Lyft Reportedly Plans to File for Initial Public Offering (IPO) Next Week

Source: Lyft Press Kit

Lyft is planning to file for an initial public offering (IPO) next week and it is targeting a valuation of $20 billion to $25 billion.

The Wall Street Journal and Reuters were the first to report about Lyft’s IPO plans based on information from sources familiar with the matter.

In December, Lyft confidentially submitted a draft registration statement related to the proposed IPO of its common stock with the Securities and Exchange Commission (SEC). At the time, the ride-hailing company said it will launch its IPO once the SEC completes its review process.

On Tuesday, the Wall Street Journal reported that Lyft intends to list its shares on NASDAQ by the end of March.

On the other hand, Reuters reported that the ride-hailing company will start its roadshow for its IPO on March 18. The roadshow is expected to last for two weeks. Lyft’s plans are still subject to change and market conditions, according to sources.

Credit Suisse Group AG, Jefferies Financial Group, and JPMorgan Chase & Co. have been working to lead Lyft’s public offering. These banks proposed a target valuation of $18 billion to $30 billion for the ride-hailing company.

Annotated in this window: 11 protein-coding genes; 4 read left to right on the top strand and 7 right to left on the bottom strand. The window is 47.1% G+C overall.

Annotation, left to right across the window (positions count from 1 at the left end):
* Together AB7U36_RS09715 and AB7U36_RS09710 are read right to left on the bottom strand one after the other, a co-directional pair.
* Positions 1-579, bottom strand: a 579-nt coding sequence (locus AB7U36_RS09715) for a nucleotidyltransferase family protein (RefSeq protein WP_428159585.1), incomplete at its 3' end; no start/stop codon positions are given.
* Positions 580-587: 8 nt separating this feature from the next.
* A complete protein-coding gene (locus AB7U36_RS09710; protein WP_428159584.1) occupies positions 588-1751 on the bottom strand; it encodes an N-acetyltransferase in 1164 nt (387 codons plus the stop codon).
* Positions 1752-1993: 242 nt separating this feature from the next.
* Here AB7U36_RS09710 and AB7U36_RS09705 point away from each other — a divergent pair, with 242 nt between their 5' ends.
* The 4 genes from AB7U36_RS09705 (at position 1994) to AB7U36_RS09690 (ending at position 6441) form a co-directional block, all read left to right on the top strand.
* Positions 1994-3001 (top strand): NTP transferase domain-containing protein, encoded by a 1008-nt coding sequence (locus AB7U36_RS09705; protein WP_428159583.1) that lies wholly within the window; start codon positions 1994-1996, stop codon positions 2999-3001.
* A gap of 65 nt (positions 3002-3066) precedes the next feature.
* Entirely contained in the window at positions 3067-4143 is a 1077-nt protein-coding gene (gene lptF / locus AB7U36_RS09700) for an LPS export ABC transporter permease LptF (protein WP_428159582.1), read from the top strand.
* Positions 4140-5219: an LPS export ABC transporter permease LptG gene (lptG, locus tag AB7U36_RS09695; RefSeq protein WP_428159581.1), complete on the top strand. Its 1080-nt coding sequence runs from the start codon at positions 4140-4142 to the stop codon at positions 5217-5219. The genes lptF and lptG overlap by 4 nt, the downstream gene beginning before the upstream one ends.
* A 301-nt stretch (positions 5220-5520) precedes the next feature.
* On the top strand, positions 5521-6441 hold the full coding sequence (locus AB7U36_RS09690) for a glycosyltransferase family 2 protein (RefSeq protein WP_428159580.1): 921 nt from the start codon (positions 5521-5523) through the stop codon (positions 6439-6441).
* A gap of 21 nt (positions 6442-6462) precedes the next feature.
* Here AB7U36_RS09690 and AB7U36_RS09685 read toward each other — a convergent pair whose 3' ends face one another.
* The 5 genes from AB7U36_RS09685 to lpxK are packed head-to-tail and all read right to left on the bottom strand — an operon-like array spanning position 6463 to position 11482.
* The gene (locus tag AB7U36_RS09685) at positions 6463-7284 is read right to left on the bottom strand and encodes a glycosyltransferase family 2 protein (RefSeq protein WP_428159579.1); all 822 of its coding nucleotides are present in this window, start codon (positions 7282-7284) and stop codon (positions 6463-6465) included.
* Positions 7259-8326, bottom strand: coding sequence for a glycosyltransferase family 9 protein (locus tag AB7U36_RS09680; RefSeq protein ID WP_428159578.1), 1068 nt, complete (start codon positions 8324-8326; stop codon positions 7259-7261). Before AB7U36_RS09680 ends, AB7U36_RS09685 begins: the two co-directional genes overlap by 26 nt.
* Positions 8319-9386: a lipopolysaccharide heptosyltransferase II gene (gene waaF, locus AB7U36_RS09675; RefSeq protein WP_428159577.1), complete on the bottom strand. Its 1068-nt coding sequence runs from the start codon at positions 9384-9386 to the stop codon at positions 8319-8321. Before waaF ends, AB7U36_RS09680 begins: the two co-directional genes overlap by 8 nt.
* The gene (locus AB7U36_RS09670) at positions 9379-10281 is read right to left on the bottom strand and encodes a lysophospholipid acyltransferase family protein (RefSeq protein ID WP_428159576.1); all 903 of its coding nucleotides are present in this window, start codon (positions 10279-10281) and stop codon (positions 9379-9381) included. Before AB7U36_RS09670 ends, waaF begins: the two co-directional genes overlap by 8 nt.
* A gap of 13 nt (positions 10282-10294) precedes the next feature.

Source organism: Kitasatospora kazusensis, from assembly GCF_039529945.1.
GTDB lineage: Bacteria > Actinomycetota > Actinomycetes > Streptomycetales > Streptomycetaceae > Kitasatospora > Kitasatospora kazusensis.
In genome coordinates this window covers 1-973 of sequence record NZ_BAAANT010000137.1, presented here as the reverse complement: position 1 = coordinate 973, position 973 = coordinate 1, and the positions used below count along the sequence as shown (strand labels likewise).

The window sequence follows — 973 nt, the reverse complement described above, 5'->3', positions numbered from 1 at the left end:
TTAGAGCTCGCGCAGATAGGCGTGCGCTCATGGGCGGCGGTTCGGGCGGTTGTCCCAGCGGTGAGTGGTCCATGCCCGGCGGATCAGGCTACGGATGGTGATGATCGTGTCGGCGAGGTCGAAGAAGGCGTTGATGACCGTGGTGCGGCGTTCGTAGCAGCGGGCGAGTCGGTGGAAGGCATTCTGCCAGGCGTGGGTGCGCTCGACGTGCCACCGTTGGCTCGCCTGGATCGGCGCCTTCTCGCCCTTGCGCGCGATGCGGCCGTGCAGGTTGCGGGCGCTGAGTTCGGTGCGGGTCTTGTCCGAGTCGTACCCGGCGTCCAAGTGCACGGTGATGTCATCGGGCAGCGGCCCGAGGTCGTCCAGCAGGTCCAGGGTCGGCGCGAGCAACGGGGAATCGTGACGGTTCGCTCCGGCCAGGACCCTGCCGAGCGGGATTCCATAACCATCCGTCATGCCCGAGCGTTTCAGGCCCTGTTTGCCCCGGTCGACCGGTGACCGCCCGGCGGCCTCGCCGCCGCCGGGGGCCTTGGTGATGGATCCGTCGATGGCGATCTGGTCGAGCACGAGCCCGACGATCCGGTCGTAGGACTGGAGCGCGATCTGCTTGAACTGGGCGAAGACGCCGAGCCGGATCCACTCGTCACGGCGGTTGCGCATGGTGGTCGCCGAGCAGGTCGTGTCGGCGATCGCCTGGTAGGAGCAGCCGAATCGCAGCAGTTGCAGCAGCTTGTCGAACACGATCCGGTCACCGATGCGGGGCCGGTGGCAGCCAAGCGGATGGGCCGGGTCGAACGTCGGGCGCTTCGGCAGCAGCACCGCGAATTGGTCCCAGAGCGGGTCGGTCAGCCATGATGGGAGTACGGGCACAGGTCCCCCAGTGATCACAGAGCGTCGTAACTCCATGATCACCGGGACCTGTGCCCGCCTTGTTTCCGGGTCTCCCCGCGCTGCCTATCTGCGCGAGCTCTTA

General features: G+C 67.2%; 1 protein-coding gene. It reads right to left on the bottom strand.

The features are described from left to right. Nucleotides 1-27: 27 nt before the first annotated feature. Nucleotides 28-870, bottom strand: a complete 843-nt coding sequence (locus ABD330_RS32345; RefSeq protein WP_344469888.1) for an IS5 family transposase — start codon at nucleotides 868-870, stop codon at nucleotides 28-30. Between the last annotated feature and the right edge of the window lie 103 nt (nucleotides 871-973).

Last week, it had been reported that Lyft co-founders John Zimmer and Logan Green are planning to issue supervoting shares for themselves. Such shares provide them more control over the future of the company following its public offering.

The founders of other Silicon Valley companies including Alphabet, Facebook, and Snap hold supervoting shares.

Lyft and Uber are racing towards IPO

In a recent interview with CNN’s Poppy Harlow, Lyft Zimmer said he doesn’t admire Uber, which was valued $120 billion by bankers. Both companies are racing to go public this year. Zimmer is not worried about Uber beating his company to an IPO or the other way around.

He said, “Of all things that we’ve faced over the last six years, this is not something I’m concerned about.” He refused to share information about Lyft’s IPO, but he expressed his belief that “going public brings a certain amount of proper accountability to businesses.”

Most people perceive Lyft as a friendlier ride-hailing company because Uber’s image was tainted with numerous scandals.

The bigger ride-ride hailing company was accused of sexual harassment by its female employees, a major cyberattack cover-up, using stolen technology to develop its autonomous car, among others. The company also suffered employee and executive resignations including its cofounder and CEO Travis Kalanick due to a company-wide investigation of its culture.

During the interview, Zimmer also noted that Uber improved its image under Dara Khosrowshahi, who replaced Kalanick as CEO in August 2017. He said, “At least they’ve polished the image. I don’t know how deep it goes. I don’t work there so I don’t think it’s fair for me to comment.”